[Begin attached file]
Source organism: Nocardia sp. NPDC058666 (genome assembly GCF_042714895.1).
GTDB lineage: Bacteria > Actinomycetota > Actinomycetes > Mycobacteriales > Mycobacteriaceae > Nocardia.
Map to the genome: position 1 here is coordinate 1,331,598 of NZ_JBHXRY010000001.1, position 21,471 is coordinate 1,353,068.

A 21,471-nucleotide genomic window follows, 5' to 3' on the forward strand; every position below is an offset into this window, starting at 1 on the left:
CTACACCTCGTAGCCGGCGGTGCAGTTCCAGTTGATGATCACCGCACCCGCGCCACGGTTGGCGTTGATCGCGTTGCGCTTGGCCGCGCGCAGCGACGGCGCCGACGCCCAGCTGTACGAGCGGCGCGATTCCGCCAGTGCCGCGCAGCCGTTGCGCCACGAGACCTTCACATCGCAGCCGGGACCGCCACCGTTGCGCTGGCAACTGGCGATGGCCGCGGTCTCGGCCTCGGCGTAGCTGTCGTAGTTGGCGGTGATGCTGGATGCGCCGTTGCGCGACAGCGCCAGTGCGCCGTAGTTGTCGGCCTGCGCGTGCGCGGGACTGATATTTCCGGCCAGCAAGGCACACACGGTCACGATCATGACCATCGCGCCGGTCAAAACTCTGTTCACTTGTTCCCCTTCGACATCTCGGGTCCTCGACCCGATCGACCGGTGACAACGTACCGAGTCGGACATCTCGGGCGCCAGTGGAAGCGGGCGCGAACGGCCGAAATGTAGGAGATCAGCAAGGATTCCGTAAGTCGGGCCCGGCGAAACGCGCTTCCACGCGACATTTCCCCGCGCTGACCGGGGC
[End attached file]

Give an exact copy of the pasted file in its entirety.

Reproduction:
Source organism: Nocardia sp. NPDC058666 (genome assembly GCF_042714895.1).
GTDB lineage: Bacteria > Actinomycetota > Actinomycetes > Mycobacteriales > Mycobacteriaceae > Nocardia.
Map to the genome: position 1 here is coordinate 1,331,598 of NZ_JBHXRY010000001.1, position 21,471 is coordinate 1,353,068.

A 21,471-nucleotide genomic window follows, 5' to 3' on the forward strand; every position below is an offset into this window, starting at 1 on the left:
CTACACCTCGTAGCCGGCGGTGCAGTTCCAGTTGATGATCACCGCACCCGCGCCACGGTTGGCGTTGATCGCGTTGCGCTTGGCCGCGCGCAGCGACGGCGCCGACGCCCAGCTGTACGAGCGGCGCGATTCCGCCAGTGCCGCGCAGCCGTTGCGCCACGAGACCTTCACATCGCAGCCGGGACCGCCACCGTTGCGCTGGCAACTGGCGATGGCCGCGGTCTCGGCCTCGGCGTAGCTGTCGTAGTTGGCGGTGATGCTGGATGCGCCGTTGCGCGACAGCGCCAGTGCGCCGTAGTTGTCGGCCTGCGCGTGCGCGGGACTGATATTTCCGGCCAGCAAGGCACACACGGTCACGATCATGACCATCGCGCCGGTCAAAACTCTGTTCACTTGTTCCCCTTCGACATCTCGGGTCCTCGACCCGATCGACCGGTGACAACGTACCGAGTCGGACATCTCGGGCGCCAGTGGAAGCGGGCGCGAACGGCCGAAATGTAGGAGATCAGCAAGGATTCCGTAAGTCGGGCCCGGCGAAACGCGCTTCCACGCGACATTTCCCCGCGCTGACCGGGGC